Patent Pick: Microorganisms to Modulate Skin pH


By controlling pH, AOBiome inventors can improve skin barrier function, alter desquamation, prevent inflammation, modulate the microbiome and more. This is achieved via the restoration of ammonia-oxidizing microorganisms to the skin's microbiome. A novel patent application explains.

According to these inventors, the discovery of pathogenic bacteria and the germ theory of disease have had a tremendous effect on health and disease states. Microorganisms are a normal part of the environment of all living things and can be beneficial.

As such, the topical administration of ammonia-oxidizing microorganisms (AOM) was explored here to modulate the pH of skin. This, in turn, could improve the barrier function of skin, alter its desquamation, prevent inflammation and more.

The Literature

Ammonia oxidizing microorganisms for pH modulation
WIPO Patent Application WO/2020/181226
Publication date: Sept. 10, 2020
Assignee: AOBiome, LLC

Specifically disclosed is the administration of an effective amount of a preparation comprising AOM to modulate the pH of the subject. Any AOM, including bacteria (AOB) and archaea (AOA), can be used. Bacteria can utilize ammonia at higher concentrations whereas archaea do at lower concentrations; physiological levels notable are within the range of both. The AOM may generally be autotrophic and/or may generate nitrite and/or nitric oxide from ammonia.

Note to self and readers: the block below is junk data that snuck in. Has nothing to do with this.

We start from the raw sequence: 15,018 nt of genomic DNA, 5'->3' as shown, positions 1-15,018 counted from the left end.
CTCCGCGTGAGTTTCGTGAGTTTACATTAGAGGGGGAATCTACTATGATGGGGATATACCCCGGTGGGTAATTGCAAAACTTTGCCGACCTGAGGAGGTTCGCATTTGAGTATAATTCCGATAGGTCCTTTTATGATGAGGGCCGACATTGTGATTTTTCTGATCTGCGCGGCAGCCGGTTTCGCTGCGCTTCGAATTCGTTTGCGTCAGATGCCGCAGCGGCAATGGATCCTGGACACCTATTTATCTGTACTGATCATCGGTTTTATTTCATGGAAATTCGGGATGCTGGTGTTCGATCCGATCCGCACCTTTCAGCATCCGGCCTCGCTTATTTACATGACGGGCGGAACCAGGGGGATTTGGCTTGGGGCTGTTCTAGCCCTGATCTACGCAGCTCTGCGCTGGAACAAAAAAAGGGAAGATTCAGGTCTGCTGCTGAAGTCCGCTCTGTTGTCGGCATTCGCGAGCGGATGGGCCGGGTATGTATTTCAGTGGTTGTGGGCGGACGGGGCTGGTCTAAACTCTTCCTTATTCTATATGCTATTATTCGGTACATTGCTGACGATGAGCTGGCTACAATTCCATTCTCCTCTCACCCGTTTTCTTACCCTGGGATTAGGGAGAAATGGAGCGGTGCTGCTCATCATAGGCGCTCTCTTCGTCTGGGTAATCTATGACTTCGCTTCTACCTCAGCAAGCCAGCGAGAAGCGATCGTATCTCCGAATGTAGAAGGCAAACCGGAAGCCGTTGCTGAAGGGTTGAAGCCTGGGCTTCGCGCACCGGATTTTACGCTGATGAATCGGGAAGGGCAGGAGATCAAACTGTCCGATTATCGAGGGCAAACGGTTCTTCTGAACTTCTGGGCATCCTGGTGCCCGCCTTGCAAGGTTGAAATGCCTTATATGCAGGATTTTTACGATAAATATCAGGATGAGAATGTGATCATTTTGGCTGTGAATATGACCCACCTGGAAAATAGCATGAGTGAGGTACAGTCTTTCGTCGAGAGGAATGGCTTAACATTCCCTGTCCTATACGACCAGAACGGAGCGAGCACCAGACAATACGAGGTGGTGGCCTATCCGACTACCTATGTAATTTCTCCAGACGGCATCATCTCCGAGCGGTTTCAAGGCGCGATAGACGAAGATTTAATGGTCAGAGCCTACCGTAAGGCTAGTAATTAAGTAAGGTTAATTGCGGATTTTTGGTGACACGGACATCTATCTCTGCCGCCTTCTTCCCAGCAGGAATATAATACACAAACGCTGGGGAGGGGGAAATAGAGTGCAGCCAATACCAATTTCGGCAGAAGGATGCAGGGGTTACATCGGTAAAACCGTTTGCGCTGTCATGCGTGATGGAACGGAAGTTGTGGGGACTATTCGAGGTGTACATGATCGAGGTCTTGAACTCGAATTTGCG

The Effects

Administration may provide for controlling, decreasing or increasing the pH of the subject. The amount and/or frequency of application may be sufficient to improve barrier function, alter desquamation of the stratum comeum, control enzymatic degradation of kallikrein 5 and/or kallikrein 7, prevent induction of an inflammatory response, activate IL- 1 beta and/or control enzymatic degradation of kallikrein 7, change or alter a level of nitrite or NO in the subject, and modulate a microbiome associated with the skin of the subject. Further details on mechanisms within skin and effects of pH are disclosed in the patent application.

Patent application accessed on Sept. 10, 2020.

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